Features from The Agora

Woodpecker, a poem by Jane Hall.


Text of Woodpecker can be found here.

Like many migrating species, Jane Hall divides her time between the American Midwest and the mountains of central Mexico. She writes fiction, nonfiction and poetry, inspired by her encounters with other cultures and the natural world. Jane has degrees from UW-Madison, Columbia University and Hamline University, where she earned an MFA in Creative Writing at age 65.

Olbrich Garden Gems, an artwork by Sherry Ackerman.


Sherry Ackerman is grateful for Mary Ann Inman, a wonderful teacher who inspired her to take painting to another level, which has honored her with many awards for her watercolors and acrylics. Sherry is the Chairperson for AWA's Tiny Treasures, an avid gardener, walker, pickleball, and table tennis player.

Foot of Yosemite Falls, a painting by Jim Albright.


Jim Albright was born and raised in Wisconsin. He and his wife, Jan, returned here after retiring. He is an engineer by degree and spent his working career in industry, all the while pursuing his love of painting. Some of his works can be viewed at his web site: www.jimalbrightart.com.

Margaret Mary, a poem by George Faunce.


Text of Margaret Mary can be found here.

George Faunce is the author of The Parry Poems, a small collection of verse composed over fifty years. Parry was his nickname as a child; a variation on his middle name ‘Paris.’ He initiallydisliked the nickname; it sounded wimpy. However, working his way through the decades he learned, as many of us do, that dealing with the world sometimes meant dueling with it as well. So he came to appreciate the concept of the parry in fencing. He could thrust or slash when necessary in his career in education, retiring as Superintendent of Schools for a K-12 district in a New Jersey before moving to Wisconsin in 2008 with his wife Maggie. But those fencing moves caused unnecessary harm if delivered unwisely. When instead he parried, he was able to buy time and think things through to a better resolve. To parry was to come at things more at a slant than head on and reckless. So the Parry Poems are a final understanding of life embraced more through metaphor than through expletive, and held with gentleness.

Heatwave, a collage by Grethe Brix-Leer.


Grethe Brix-J. Leer is a teacher, artist and writer. She has exhibited and published work in her native Denmark and America. She taught memoir writing and art to older adults in Chicago for several years and currently coordinates a women’s writing and self-discovery class for PLATO

All the Colors Happening Again, a poem by Norman Leer.

Text of All the Colors Happening Again can be found here.

Norman Leer has published three books and a chapbook of his own poems, as well as a critical study of Ford Madox Ford.  In 1990 he received the Illinois Significant Poet's Award from state Poet Laureate Gwendolyn Brooks.  He and his artist wife Grethe enjoy long walks and talks together.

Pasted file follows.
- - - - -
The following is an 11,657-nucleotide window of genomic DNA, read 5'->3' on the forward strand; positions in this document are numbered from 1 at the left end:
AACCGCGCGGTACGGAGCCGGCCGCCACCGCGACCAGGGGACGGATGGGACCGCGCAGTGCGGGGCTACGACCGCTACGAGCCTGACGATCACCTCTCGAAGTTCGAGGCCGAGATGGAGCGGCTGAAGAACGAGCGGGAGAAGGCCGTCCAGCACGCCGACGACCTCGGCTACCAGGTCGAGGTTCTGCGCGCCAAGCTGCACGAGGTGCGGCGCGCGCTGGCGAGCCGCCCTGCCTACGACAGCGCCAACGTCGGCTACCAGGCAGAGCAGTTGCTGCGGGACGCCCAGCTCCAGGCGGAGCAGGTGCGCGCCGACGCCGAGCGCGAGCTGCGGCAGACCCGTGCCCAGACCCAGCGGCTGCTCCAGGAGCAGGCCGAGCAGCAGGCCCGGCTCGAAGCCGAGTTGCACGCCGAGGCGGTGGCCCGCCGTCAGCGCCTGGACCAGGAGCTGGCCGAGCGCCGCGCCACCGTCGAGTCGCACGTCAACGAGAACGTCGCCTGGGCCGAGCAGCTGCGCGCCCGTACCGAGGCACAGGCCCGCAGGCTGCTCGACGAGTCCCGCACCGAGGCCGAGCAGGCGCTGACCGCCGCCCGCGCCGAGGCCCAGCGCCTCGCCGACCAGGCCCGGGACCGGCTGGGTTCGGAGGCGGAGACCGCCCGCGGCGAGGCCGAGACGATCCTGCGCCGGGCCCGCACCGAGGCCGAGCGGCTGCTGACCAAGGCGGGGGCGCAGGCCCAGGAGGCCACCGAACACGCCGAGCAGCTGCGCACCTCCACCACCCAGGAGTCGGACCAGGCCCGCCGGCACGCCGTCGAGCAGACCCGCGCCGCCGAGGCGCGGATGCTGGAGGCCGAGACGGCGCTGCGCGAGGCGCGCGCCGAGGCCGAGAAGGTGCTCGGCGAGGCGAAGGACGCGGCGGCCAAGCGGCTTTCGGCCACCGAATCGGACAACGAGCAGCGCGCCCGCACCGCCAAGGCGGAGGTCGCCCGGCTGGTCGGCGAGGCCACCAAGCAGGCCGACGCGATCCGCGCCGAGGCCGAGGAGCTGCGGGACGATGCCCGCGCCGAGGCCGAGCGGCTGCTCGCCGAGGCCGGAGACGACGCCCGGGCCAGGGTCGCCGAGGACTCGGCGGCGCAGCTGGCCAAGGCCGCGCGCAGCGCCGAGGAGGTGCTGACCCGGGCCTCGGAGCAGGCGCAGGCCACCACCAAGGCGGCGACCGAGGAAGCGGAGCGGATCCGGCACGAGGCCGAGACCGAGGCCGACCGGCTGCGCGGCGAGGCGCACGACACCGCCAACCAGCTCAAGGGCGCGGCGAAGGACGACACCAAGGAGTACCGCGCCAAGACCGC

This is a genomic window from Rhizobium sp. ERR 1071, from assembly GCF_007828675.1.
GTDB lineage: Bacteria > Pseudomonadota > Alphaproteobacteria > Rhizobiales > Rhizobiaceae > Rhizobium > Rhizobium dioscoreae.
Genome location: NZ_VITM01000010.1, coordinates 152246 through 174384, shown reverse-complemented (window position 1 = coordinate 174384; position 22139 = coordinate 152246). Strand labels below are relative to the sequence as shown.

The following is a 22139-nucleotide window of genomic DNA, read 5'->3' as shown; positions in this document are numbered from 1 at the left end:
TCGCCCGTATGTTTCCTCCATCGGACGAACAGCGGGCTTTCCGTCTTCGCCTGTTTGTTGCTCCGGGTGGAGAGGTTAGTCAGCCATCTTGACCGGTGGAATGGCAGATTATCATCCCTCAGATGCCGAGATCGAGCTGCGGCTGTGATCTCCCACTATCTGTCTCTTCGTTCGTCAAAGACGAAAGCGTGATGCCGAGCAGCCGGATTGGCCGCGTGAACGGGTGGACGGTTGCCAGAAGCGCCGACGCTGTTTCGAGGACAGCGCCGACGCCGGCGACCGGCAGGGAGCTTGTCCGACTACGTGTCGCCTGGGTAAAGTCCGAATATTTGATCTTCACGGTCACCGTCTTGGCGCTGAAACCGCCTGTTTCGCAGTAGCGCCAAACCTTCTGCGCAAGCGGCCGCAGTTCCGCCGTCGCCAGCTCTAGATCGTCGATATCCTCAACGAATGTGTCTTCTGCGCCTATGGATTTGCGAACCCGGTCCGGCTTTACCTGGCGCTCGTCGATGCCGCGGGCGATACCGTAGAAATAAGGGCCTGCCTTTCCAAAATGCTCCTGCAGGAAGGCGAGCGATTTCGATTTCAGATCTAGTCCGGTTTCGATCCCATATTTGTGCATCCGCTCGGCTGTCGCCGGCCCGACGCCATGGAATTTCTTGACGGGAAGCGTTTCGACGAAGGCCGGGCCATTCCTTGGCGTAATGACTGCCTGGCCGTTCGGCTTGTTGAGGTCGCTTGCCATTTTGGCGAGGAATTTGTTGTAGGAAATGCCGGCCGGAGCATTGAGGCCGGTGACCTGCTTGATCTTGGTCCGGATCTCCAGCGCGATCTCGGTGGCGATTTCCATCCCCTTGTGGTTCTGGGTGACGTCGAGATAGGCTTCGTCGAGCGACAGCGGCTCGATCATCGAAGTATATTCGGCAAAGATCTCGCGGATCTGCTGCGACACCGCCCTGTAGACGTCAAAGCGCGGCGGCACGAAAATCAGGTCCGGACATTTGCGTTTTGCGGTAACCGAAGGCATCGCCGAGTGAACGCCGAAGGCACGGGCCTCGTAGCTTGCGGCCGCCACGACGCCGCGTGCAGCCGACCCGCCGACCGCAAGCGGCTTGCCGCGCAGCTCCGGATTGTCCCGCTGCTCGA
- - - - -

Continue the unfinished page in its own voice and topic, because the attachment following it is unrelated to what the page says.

Still Life, an artwork by Jim Albright.


Jim Albright was born and raised in Wisconsin. He and his wife, Jan, returned here after retiring. He is an engineer by degree and spent his working career in industry, all the while pursuing his love of painting. Some of his works can be viewed at his web site: www.jimalbrightart.com.

Geese a poem by Mary DeWolf

Text of Geese can be found here.

Mary DeWolf has been in PLATO for nine years, two years of them on the board. A Chicago ex-pat, she loves the Madison area. She retired from 25 years of working with computers, the last five years designing databases. It is grand to be able to concentrate on her first love, writing, and to share that love through the Agora.


Blue Moon Over Yellow Fields, a collage by Grethe Brix-J. Leer


Grethe Brix-J. Leer is a teacher, artist and writer. She has exhibited and published work in her native Denmark and America. She taught memoir writing and art to older adults in Chicago for several years and currently coordinates a women’s writing and self-discovery class for PLATO.

Cosmic Art and Poetry a poem by George Faunce and artwork by Jim Albright.


George Faunce is the author of The Parry Poems, a small collection of verse composed over fifty years. Parry was his nickname as a child; a variation on his middle name ‘Paris.’ He initiallydisliked the nickname; it sounded wimpy. However, working his way through the decades he learned, as many of us do, that dealing with the world sometimes meant dueling with it as well.  So he came to appreciate the concept of the parry in fencing. He could thrust or slash when necessary in his career in education, retiring as Superintendent of Schools for a K-12 district in a New Jersey before moving to Wisconsin in 2008 with his wife Maggie. But those fencing moves caused unnecessary harm if delivered unwisely. When instead he parried, he was able to buy time and think things through to a better resolve. To parry was to come at things more at a slant than head on and reckless. So the Parry Poems are a final understanding of life embraced more through metaphor than through expletive, and held with gentleness.

Jim Albright was born and raised in Wisconsin. He and his wife, Jan, returned here after retiring. He is an engineer by degree and spent his working career in industry, all the while pursuing his love of painting. Some of his works can be viewed at his web site: www. jimalbrightart.com.

PLATO is proudly supported in part by Oakwood Village.


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